Birding trails are scattered across North America like individual strings of pearls. These trails, covering expanses of roadway across many miles, offer birders, naturalists, and general eco-tourists grand opportunities to explore diverse habitats near home and in distant places. The growth of birding trails creates access and opportunities to satisfy Americans’ increasing interest in birds.
The entire birding-trail phenomenon is part of what’s been called “birding economics” for many years. This is another demonstration of community involvement and commitment to preserving natural resources based on responsible tourism and bird appreciation. The trails, often marked roadways with site-specific stops, fuse regional education, conservation, and ecotourism. Most birding trails also have detailed maps, and other information about the sites and the wildlife one might encounter.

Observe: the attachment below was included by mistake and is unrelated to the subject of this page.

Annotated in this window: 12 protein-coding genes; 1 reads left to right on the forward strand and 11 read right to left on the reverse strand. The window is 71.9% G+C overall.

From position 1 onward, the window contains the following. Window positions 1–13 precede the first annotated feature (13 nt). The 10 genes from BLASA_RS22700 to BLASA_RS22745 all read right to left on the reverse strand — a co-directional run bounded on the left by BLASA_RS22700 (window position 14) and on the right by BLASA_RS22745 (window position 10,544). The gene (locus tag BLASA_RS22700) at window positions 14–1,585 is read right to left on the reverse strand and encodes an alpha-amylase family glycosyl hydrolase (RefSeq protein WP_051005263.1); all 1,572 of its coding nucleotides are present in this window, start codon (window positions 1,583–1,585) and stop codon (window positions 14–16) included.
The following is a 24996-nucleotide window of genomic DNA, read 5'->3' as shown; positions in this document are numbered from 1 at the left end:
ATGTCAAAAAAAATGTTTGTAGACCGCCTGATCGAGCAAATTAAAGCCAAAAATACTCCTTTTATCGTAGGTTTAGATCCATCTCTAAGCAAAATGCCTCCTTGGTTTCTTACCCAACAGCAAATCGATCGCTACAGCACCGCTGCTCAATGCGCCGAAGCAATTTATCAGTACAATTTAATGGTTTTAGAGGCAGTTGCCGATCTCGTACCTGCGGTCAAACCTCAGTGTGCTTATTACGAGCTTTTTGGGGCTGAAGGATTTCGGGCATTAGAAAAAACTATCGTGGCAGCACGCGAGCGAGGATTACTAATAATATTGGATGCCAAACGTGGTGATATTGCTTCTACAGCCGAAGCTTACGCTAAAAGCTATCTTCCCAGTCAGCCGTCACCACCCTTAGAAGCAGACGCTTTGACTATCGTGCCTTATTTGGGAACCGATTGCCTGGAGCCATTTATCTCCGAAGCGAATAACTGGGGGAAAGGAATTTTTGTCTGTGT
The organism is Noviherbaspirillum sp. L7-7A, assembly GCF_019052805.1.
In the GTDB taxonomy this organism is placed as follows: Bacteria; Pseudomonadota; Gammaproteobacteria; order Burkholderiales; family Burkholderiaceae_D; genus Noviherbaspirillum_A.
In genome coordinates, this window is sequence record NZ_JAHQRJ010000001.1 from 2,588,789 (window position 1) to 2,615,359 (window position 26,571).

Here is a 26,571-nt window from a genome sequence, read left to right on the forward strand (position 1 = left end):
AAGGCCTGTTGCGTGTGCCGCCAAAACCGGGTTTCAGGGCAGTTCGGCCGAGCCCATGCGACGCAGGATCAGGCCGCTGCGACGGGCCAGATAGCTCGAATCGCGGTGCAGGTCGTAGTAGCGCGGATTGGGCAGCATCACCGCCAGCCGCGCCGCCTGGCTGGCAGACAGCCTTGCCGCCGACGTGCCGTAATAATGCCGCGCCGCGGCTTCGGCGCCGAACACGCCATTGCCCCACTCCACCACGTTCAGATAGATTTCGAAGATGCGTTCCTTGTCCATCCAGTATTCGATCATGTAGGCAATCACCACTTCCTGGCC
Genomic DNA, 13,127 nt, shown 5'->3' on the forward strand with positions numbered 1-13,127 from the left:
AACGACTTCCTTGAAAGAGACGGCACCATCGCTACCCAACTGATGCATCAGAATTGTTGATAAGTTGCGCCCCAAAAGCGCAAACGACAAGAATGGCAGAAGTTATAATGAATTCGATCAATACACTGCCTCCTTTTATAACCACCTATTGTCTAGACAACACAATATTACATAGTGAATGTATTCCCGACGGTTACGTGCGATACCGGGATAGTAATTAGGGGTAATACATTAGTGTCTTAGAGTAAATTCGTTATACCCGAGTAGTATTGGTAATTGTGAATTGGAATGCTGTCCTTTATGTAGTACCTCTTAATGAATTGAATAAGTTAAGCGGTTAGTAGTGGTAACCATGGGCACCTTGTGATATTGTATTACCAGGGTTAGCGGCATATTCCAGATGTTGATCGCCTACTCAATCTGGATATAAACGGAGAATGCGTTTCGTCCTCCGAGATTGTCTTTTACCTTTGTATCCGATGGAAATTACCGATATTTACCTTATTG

What can Birding Trails offer land trusts?
Creating a birding trail in your service area is an easy and engaging way to both generate interest in your land, and provide information about bird, wildlife, and land conservation.
More information on successful birding trails by state is found within the American birding Association Birder Resources here. In addition, the Land Trust Alliance’s Saving Land magazine featured an article on how a land trust created a bird trail that became a regional attraction.